Resale value can be higher if you have a home that appeals to the most people. A three or four-bedroom home hits thatsweet spot. Families, couples and singles are all prospective buyers of a 3-4 bedroom home. Such a home will sell for much more than a 1-2 bedroom home in the same neighborhood. Homes with 6-7 bedrooms do not add that much extra resale value as there is a limited market for those who might need all of those bedrooms.
The kitchen is one of the chief selling points of any home. People spend a lot of time in the kitchen and they form impressions quickly about the kitchen. If you have a tiny or outdated kitchen that will almost always evoke some odd facial expressions or negative comments when the house is shown. On the other hand, a spacious kitchen with brand new appliances will often be the decisive factor in whether or not you get a good offer on your home.
Walk-in closets are always one of the first things a real estate agent points out when showing a house. You can never have enough closet space. Houses get a few points taken away if they have small closets. If you have other storage space, like a basement or attic, that can help compensate for the limited size of your closets.
A two-car garage is just right in most San Diego neighborhoods. As a basic rule, you want to have the same-sized garage as the other houses around your neighborhood. If you live in a middle-class neighborhood with mostly two-car garage homes, having a one-car garage or no garage at all can hurt the value of your home. If you live in a neighborhood filled with million dollar homes, a three or four-car garage may be standard. Anything less can devalue your home’s resale value.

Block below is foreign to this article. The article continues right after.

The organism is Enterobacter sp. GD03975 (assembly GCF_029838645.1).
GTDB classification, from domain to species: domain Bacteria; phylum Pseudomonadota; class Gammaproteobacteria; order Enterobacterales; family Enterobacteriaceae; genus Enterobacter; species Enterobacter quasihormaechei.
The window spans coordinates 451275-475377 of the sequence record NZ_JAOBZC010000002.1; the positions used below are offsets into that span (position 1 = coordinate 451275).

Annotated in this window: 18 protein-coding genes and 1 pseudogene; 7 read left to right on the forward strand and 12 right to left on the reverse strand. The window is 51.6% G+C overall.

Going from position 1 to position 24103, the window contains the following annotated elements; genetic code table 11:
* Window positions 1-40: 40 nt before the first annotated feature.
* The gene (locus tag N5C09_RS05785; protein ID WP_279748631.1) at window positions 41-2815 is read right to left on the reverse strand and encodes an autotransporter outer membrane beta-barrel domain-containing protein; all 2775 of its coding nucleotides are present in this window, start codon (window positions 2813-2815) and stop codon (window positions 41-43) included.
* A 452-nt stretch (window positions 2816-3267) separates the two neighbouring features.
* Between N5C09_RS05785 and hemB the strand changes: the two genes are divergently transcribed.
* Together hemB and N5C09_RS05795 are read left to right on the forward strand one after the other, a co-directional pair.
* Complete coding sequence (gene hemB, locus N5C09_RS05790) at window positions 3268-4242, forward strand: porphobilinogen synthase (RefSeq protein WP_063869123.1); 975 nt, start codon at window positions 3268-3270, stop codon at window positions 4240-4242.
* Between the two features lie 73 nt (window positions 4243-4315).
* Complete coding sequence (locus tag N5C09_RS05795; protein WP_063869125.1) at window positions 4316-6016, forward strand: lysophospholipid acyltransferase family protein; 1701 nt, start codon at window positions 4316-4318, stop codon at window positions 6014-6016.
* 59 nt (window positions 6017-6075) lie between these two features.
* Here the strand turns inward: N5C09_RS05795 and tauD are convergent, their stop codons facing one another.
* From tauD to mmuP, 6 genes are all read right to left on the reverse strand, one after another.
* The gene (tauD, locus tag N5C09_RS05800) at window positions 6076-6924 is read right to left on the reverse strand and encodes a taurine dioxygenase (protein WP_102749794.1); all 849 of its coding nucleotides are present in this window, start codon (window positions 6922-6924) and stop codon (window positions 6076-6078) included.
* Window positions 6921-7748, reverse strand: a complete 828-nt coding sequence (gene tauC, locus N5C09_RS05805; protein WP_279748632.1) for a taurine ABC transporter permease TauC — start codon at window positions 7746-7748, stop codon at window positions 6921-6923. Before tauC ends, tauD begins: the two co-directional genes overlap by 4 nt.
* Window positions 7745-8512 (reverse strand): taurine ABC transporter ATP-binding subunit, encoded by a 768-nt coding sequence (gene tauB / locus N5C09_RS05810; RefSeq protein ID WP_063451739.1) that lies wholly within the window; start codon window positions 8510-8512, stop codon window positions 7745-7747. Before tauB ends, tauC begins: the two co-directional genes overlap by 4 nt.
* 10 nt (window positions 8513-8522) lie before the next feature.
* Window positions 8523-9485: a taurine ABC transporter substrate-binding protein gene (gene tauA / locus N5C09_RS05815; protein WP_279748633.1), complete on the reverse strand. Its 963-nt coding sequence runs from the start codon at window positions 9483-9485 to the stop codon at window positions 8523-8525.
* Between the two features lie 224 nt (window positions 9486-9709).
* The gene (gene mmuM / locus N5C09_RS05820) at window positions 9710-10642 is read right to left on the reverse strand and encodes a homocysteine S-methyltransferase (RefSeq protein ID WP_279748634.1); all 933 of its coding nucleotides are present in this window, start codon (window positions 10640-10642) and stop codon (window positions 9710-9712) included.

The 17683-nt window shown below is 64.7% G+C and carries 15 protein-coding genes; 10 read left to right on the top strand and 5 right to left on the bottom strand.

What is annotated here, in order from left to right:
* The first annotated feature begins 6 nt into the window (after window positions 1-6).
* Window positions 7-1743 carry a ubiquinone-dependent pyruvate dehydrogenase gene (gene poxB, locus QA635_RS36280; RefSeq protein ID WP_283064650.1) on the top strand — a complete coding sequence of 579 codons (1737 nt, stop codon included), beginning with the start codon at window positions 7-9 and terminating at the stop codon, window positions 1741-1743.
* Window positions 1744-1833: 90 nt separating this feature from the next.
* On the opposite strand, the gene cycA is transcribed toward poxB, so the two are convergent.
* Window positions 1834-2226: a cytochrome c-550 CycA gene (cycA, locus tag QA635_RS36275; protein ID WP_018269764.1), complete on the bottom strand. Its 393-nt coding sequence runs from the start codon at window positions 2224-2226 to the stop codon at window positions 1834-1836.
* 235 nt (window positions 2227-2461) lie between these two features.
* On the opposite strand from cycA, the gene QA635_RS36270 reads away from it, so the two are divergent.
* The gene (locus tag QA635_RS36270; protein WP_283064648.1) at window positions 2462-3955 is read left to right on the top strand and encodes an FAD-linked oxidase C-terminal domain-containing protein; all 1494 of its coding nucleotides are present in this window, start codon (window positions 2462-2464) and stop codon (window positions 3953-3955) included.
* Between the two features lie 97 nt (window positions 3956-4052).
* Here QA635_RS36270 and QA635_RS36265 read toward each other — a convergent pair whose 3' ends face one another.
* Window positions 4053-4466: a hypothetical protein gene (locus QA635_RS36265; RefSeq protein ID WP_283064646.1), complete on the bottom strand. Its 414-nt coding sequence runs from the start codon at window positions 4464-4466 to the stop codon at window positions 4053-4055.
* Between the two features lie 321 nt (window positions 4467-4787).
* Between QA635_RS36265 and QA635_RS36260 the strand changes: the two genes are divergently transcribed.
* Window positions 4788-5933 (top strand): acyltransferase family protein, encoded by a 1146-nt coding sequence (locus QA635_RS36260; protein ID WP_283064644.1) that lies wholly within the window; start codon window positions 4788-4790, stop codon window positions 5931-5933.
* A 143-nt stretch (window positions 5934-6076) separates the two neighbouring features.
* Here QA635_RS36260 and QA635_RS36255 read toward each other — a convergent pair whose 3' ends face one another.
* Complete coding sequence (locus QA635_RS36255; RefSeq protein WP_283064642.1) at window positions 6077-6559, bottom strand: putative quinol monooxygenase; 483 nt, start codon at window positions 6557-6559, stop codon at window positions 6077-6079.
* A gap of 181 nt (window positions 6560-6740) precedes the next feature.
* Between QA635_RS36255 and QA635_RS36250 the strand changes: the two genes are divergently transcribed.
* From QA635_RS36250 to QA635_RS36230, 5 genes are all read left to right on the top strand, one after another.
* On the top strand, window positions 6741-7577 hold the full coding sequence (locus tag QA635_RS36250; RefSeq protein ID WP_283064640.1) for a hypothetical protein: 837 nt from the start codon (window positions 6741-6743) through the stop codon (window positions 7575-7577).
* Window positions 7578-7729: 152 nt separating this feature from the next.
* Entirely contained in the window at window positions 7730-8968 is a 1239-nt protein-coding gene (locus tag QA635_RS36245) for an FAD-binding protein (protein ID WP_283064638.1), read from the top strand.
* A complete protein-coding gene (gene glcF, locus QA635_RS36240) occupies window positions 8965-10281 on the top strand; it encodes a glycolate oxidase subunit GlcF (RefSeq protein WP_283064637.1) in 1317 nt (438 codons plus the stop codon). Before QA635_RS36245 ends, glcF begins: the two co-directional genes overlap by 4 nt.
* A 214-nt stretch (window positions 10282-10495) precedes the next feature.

It can get a little tricky when it comes to upgrades to your home. If, when your home was built, you decided to go all out and get the crown molding, imported tile floors and other builder upgrades, that may or may not add value to your home when compared to other similarly-sized homes in your community. Some people like built in bookshelves or recessed lighting in every room and others do not place extra value on these expensive upgrades. Usually, if your house is the same model as your neighbors, but yours has $50,000 in upgrades, you will only get a small premium on the resale value of your home over theirs.